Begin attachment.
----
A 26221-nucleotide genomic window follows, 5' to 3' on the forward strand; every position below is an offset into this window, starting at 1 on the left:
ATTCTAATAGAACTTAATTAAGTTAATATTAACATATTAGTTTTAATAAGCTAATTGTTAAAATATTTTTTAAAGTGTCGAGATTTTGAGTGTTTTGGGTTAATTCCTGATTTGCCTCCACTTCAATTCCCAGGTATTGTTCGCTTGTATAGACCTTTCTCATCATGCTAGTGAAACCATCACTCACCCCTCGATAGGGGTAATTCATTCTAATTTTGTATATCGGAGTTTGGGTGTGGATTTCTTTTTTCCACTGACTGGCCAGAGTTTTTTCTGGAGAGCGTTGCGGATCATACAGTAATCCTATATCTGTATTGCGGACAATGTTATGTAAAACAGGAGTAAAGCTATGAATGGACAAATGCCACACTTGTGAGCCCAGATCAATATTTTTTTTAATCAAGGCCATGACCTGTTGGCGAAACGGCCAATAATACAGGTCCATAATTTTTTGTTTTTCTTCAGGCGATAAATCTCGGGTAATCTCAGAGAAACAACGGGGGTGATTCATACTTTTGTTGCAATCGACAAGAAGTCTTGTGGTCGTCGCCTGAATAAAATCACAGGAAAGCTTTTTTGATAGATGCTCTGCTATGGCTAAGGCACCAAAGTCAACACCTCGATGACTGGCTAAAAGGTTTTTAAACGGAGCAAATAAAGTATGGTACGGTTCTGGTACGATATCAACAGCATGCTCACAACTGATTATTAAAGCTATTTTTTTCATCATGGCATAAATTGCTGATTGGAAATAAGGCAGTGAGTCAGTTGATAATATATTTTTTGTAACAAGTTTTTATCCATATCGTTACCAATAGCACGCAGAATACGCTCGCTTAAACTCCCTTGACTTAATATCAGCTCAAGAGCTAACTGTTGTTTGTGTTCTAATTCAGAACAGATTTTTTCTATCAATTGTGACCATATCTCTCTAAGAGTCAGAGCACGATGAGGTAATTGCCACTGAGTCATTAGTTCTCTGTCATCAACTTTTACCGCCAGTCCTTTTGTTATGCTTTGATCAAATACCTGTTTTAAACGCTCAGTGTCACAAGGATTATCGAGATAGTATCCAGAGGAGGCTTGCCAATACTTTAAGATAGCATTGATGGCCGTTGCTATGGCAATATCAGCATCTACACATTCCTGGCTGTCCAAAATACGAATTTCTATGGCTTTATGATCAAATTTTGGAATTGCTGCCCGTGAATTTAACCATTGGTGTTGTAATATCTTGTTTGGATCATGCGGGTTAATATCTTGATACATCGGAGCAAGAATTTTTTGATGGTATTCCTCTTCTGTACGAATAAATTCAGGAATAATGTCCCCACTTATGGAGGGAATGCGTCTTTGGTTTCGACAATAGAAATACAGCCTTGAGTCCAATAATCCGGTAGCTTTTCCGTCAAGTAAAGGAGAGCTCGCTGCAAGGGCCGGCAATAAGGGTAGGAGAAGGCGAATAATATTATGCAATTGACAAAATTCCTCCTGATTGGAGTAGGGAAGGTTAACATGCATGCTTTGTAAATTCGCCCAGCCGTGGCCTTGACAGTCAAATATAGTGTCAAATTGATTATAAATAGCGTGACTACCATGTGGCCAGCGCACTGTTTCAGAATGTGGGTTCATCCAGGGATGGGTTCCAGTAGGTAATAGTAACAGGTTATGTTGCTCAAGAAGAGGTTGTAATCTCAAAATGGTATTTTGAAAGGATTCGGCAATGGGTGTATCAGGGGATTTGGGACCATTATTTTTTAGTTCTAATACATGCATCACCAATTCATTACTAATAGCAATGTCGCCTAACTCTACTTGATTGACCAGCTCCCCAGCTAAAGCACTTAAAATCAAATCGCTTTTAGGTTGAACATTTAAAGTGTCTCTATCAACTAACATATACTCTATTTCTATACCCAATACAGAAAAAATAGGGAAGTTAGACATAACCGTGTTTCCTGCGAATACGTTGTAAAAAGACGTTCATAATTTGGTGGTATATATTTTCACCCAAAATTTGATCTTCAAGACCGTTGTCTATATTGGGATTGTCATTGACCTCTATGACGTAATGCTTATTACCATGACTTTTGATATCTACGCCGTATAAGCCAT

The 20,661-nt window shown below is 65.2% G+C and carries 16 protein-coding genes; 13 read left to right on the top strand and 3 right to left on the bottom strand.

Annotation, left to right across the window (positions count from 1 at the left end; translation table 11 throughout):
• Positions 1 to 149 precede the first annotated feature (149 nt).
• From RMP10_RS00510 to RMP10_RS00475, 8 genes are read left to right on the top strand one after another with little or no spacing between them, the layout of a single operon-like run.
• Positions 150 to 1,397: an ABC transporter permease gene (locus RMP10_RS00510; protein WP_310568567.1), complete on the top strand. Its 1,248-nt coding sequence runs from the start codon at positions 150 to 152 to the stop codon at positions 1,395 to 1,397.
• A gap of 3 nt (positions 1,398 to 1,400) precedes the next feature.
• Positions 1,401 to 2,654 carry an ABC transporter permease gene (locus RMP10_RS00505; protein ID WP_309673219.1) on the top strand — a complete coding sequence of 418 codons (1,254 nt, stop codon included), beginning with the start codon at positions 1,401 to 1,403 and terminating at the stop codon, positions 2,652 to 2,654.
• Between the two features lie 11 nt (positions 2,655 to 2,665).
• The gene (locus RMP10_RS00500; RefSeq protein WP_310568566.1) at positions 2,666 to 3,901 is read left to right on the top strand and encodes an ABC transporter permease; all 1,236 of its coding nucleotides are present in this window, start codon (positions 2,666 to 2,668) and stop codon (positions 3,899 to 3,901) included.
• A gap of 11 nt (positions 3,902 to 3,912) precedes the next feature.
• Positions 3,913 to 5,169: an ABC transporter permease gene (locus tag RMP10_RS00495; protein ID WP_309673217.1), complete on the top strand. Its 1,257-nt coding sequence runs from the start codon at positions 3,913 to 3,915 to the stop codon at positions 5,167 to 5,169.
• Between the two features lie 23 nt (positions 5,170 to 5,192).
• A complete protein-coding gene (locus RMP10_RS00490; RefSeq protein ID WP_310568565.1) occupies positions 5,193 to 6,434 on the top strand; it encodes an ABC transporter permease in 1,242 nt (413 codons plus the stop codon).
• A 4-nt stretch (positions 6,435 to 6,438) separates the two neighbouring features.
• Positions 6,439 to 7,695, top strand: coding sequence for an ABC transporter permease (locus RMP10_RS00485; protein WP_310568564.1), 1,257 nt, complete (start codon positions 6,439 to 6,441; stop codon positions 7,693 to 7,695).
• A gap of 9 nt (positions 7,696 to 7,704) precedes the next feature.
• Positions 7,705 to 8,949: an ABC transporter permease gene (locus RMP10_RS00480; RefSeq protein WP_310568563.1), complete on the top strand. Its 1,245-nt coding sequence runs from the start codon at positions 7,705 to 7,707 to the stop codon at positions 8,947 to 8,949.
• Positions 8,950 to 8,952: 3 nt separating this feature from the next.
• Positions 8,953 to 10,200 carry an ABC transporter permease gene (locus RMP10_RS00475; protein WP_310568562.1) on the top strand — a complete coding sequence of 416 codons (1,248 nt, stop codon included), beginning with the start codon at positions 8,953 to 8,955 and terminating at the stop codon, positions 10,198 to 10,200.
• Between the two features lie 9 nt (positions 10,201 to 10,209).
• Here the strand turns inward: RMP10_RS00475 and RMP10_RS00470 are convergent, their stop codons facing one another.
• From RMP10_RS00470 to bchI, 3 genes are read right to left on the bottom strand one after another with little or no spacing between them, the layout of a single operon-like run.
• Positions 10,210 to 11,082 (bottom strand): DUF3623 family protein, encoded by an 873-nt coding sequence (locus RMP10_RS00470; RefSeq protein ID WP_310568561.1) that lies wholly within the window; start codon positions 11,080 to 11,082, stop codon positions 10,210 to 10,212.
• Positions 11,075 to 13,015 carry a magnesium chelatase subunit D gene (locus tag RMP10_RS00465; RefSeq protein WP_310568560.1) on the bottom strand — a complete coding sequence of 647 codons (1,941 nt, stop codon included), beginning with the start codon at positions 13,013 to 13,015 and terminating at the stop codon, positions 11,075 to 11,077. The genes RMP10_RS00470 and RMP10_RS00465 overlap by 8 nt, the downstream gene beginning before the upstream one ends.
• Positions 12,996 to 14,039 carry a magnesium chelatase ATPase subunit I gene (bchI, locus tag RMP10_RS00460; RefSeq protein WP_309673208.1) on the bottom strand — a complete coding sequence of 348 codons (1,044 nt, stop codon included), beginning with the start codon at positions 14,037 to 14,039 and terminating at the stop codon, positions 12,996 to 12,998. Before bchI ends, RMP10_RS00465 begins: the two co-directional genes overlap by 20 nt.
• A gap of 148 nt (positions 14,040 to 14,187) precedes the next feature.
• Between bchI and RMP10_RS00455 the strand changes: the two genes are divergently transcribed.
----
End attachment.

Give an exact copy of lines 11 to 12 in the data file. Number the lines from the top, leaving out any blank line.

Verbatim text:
• The gene (locus RMP10_RS00500; RefSeq protein WP_310568566.1) at positions 2,666 to 3,901 is read left to right on the top strand and encodes an ABC transporter permease; all 1,236 of its coding nucleotides are present in this window, start codon (positions 2,666 to 2,668) and stop codon (positions 3,899 to 3,901) included.
• A gap of 11 nt (positions 3,902 to 3,912) precedes the next feature.